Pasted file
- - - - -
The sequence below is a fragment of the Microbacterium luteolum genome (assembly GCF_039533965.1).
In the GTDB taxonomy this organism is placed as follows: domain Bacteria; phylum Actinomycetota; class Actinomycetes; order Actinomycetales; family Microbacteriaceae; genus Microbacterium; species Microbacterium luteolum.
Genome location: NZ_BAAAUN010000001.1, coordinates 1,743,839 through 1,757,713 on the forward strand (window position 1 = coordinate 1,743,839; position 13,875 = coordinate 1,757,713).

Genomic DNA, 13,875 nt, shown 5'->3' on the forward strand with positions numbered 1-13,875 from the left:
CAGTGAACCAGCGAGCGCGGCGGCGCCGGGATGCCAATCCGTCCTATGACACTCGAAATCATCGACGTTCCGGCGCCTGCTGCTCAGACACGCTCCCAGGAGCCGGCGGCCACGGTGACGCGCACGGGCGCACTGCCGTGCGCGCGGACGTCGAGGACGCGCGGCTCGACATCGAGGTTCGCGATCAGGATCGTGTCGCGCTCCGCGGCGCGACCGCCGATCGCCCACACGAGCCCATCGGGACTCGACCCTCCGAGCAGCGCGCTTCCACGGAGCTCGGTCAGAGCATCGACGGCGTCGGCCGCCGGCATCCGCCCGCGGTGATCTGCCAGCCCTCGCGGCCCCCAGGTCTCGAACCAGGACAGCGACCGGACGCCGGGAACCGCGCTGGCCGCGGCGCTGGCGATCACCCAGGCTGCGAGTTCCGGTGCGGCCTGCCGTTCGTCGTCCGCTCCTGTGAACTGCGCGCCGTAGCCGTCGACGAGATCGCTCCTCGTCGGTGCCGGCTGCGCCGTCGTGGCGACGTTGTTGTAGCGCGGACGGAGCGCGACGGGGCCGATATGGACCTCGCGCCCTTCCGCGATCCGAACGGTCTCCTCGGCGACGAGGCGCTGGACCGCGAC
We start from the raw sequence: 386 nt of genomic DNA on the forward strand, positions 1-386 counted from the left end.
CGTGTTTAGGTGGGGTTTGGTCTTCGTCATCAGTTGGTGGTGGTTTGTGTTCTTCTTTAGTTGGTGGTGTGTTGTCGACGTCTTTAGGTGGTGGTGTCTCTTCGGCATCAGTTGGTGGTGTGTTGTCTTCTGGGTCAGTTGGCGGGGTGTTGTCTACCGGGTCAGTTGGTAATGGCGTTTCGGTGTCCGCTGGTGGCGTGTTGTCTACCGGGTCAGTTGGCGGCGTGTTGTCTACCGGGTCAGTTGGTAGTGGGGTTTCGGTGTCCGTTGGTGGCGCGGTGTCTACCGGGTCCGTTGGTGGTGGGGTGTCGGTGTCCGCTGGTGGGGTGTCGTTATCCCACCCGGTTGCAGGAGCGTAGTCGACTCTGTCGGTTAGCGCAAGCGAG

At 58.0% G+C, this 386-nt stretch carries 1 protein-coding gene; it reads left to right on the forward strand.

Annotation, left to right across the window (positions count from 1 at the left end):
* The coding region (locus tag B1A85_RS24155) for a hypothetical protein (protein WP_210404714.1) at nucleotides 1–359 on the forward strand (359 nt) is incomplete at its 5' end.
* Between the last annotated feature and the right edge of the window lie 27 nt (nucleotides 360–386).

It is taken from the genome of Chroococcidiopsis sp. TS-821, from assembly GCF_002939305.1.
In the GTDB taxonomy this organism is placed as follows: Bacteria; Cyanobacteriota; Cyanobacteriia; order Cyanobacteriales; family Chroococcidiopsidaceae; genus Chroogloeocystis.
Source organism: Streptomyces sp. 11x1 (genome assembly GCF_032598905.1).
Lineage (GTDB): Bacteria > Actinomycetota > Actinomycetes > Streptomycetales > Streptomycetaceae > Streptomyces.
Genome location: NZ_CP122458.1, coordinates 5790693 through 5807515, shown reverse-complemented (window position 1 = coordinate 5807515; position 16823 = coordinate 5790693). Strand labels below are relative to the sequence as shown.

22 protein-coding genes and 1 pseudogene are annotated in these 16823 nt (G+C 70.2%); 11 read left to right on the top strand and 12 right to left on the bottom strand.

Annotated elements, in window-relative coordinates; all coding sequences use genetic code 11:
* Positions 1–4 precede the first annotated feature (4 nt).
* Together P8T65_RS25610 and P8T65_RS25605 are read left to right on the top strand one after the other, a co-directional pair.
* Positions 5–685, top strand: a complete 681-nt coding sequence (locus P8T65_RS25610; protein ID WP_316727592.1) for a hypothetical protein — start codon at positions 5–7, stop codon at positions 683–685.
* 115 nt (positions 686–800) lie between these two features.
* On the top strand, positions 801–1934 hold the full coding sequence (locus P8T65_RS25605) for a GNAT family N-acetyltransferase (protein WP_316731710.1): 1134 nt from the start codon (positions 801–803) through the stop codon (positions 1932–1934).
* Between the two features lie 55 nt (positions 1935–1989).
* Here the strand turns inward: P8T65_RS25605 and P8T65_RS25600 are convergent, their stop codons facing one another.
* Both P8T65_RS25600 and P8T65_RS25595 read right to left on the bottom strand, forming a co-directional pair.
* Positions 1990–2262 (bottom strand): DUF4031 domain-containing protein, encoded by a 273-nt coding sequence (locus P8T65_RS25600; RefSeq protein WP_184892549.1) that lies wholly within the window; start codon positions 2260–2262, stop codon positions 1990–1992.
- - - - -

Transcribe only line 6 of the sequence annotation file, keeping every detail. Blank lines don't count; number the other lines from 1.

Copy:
We start from the raw sequence: 386 nt of genomic DNA on the forward strand, positions 1-386 counted from the left end.